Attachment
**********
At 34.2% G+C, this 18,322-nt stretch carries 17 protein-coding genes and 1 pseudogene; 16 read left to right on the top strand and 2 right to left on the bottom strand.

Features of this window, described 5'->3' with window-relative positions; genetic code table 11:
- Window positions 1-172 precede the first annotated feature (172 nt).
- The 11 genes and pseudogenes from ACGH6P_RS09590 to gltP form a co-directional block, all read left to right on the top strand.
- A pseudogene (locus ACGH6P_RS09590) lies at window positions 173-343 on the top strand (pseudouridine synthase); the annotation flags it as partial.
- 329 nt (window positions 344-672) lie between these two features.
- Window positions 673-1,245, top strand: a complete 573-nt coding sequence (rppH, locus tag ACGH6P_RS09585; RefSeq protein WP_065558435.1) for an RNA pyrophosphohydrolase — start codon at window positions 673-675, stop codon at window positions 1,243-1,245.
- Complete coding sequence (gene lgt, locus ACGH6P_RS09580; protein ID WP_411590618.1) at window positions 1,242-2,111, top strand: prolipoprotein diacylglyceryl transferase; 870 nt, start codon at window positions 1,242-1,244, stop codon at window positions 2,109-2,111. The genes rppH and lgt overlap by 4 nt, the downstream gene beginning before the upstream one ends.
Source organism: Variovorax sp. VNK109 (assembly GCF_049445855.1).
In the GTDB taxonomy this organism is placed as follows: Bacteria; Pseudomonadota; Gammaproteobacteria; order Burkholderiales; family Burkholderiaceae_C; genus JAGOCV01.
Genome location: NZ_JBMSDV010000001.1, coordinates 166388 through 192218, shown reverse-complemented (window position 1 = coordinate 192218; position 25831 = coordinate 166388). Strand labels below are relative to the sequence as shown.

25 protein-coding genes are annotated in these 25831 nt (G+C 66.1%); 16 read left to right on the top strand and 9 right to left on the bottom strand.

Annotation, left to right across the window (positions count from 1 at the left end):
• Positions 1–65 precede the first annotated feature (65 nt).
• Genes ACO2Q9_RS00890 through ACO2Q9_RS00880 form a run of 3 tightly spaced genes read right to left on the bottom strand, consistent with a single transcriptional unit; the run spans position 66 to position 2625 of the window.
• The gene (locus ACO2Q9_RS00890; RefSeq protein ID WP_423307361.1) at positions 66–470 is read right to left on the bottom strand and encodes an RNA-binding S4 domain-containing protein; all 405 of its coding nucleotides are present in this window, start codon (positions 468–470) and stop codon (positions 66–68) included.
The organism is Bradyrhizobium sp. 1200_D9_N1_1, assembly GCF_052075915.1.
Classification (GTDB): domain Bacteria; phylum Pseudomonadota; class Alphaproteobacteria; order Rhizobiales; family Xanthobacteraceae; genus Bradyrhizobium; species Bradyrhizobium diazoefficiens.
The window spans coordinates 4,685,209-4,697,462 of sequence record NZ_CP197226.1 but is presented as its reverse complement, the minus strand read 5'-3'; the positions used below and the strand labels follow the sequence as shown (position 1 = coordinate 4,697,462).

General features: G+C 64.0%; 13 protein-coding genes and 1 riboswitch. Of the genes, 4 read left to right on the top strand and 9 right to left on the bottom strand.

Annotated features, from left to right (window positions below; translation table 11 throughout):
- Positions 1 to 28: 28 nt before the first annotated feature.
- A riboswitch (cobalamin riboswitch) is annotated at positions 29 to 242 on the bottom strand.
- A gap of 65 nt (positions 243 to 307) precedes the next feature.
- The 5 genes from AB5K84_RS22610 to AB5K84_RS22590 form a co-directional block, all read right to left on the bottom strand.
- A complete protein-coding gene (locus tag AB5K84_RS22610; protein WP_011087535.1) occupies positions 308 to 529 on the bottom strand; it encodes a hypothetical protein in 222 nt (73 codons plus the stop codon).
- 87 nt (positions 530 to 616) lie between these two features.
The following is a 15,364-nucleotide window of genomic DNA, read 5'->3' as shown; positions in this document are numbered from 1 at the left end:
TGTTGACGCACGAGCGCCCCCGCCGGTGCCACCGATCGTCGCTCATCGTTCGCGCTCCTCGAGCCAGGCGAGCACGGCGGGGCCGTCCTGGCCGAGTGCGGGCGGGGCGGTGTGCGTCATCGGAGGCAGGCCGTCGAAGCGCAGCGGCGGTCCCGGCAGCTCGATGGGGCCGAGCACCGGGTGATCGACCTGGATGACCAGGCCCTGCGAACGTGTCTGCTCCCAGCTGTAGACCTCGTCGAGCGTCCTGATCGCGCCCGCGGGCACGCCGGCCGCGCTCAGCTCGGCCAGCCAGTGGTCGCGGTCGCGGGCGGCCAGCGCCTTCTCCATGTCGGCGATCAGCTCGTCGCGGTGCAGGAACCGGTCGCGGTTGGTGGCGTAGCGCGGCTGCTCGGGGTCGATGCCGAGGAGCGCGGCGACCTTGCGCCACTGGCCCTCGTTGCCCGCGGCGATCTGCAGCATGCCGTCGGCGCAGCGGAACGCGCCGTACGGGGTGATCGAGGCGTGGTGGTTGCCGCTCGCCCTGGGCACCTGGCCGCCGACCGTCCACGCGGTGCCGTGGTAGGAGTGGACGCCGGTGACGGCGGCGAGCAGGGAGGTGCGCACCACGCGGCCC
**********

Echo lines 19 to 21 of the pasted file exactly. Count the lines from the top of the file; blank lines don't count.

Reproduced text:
The window spans coordinates 4,685,209-4,697,462 of sequence record NZ_CP197226.1 but is presented as its reverse complement, the minus strand read 5'-3'; the positions used below and the strand labels follow the sequence as shown (position 1 = coordinate 4,697,462).

General features: G+C 64.0%; 13 protein-coding genes and 1 riboswitch. Of the genes, 4 read left to right on the top strand and 9 right to left on the bottom strand.

Annotated features, from left to right (window positions below; translation table 11 throughout):